Congenital Analgesia or Congenital insensitivity to pain is a body disorder in which a person does not feel and has never felt any pain.
The senses of touch and observance are normal in the people having congenital analgesia and also there are no detectable oddities in the body. Though this disorder might seem a beneficial one as a person does not feel any pain, but the same may lead to some serious consequences.
It is often seen in children suffering from congenital analgesia that they bite off the tip of their tongue and may bear a fracture without even knowing about it. Not being able to feel any pain, they do not respond to such problems and soon, these problems take a serious turn against their health.
This condition is often caused by increased production of endorphins in the brain. It is considered a form of peripheral neuropathy because it affects the peripheral nervous system, which connects the brain and spinal cord to muscles and to cells that detect sensations such as touch, smell, and pain.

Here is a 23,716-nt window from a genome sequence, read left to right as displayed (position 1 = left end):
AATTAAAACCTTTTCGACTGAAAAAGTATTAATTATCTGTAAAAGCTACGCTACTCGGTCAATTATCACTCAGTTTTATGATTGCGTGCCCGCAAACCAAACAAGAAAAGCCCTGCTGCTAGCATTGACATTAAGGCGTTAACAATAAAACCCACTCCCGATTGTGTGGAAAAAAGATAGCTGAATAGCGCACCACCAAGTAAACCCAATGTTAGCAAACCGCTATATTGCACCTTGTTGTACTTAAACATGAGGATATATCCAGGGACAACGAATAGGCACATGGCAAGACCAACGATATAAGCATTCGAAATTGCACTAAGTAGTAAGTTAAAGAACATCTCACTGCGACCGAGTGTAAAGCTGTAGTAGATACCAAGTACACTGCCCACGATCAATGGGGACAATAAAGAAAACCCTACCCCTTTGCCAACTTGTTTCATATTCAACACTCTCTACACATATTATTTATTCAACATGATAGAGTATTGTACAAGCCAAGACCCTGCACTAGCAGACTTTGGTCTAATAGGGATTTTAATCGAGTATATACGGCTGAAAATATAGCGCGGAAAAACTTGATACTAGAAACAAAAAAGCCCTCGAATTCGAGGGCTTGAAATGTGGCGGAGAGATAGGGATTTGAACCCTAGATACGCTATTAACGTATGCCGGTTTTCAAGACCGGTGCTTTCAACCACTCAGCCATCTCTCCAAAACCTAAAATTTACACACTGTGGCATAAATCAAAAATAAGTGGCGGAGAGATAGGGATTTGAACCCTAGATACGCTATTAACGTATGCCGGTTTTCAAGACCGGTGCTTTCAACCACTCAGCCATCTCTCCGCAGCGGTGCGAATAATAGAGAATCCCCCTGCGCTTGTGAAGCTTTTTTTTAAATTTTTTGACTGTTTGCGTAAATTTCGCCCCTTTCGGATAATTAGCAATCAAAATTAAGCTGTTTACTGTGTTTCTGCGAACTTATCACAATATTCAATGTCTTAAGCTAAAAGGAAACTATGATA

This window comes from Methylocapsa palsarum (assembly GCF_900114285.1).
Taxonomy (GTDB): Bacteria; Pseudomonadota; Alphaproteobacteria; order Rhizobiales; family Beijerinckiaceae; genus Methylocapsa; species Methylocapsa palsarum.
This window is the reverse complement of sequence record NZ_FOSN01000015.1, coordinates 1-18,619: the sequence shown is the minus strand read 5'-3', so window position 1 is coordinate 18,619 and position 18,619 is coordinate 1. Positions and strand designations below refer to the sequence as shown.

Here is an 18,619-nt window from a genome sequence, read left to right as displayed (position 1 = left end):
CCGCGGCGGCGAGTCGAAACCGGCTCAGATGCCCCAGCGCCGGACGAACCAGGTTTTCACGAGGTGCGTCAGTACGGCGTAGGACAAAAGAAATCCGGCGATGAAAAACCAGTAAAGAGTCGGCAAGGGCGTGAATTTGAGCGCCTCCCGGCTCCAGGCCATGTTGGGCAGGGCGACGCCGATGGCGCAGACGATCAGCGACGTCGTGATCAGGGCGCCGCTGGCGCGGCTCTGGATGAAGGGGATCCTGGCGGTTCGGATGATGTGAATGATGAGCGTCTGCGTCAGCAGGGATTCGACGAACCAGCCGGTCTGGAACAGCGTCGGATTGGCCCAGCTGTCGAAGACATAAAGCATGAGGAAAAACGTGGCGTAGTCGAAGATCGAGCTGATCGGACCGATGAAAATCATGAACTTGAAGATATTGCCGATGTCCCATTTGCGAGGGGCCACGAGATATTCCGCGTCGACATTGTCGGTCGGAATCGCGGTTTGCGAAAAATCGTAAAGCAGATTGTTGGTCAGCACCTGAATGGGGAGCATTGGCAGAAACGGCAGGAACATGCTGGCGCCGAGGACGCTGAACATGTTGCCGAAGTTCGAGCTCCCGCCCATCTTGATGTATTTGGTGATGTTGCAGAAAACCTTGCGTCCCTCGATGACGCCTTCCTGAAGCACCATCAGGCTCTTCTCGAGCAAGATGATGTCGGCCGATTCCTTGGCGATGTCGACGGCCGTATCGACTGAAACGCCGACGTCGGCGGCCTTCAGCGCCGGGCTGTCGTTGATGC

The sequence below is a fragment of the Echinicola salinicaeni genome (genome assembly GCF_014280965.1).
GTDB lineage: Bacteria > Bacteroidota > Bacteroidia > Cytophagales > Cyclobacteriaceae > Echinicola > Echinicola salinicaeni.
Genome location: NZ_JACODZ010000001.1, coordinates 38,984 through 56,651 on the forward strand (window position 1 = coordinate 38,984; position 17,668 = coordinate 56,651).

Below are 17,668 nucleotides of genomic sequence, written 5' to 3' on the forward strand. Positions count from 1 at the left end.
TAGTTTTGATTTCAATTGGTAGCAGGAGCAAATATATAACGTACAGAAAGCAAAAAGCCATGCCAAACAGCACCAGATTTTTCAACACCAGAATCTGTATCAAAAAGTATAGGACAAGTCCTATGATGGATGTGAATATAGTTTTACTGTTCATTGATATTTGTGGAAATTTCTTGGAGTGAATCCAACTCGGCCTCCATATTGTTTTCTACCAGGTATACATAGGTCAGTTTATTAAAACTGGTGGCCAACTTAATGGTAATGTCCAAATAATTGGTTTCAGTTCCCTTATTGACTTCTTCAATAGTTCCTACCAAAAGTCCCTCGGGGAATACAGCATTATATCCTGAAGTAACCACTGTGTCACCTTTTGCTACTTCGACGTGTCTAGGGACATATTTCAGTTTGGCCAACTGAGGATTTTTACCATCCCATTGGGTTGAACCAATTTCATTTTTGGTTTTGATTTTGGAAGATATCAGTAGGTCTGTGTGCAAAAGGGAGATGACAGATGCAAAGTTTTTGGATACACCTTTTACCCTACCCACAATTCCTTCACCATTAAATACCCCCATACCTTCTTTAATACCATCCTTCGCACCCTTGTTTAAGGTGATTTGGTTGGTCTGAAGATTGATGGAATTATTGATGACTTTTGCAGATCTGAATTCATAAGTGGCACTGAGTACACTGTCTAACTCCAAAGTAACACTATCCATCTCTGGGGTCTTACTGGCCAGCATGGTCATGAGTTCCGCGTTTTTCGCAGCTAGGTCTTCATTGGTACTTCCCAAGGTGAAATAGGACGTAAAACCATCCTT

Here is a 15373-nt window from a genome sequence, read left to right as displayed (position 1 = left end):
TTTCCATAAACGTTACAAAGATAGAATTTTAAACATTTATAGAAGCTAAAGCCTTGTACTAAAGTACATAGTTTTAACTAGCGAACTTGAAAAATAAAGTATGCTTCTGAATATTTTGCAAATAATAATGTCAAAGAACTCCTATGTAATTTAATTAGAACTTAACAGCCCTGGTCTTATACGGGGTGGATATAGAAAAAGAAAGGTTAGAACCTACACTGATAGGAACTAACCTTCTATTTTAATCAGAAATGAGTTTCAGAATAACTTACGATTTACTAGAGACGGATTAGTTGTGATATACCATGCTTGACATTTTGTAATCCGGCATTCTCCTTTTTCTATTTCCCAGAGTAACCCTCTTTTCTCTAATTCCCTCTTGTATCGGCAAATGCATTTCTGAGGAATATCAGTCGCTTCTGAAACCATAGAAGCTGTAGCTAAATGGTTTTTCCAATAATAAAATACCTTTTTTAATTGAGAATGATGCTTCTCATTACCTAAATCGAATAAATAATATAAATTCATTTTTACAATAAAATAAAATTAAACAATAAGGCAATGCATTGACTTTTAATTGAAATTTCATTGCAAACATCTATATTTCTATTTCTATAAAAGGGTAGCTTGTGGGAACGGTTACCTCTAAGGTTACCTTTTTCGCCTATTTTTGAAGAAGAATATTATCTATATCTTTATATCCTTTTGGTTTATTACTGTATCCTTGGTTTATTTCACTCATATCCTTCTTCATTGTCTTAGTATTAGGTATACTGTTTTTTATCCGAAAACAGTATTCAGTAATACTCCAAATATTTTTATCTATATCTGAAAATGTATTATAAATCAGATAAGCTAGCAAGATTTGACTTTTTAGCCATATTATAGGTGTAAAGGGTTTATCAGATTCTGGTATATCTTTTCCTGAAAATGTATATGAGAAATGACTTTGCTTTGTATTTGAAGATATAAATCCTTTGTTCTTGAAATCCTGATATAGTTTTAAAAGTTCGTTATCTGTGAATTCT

Moreover, this disorder is not very common, with only 20 cases having been reported so far.
Furthermore, there are two types of congenital analgesia:
1. ‘Insensitivity’ to pain means that a person cannot describe the intensity or type of the pain.
2. ‘Indifference’ to pain means that a person understands the stimulus but does not withdraw when exposed to it.
Congenital analgesia is an autosomal recessive trait. It has been linked to a mutation in the SCN9A gene. However, any slight mutation of this gene makes it completely non-functional, disabling the brain’s ability to recognize pain.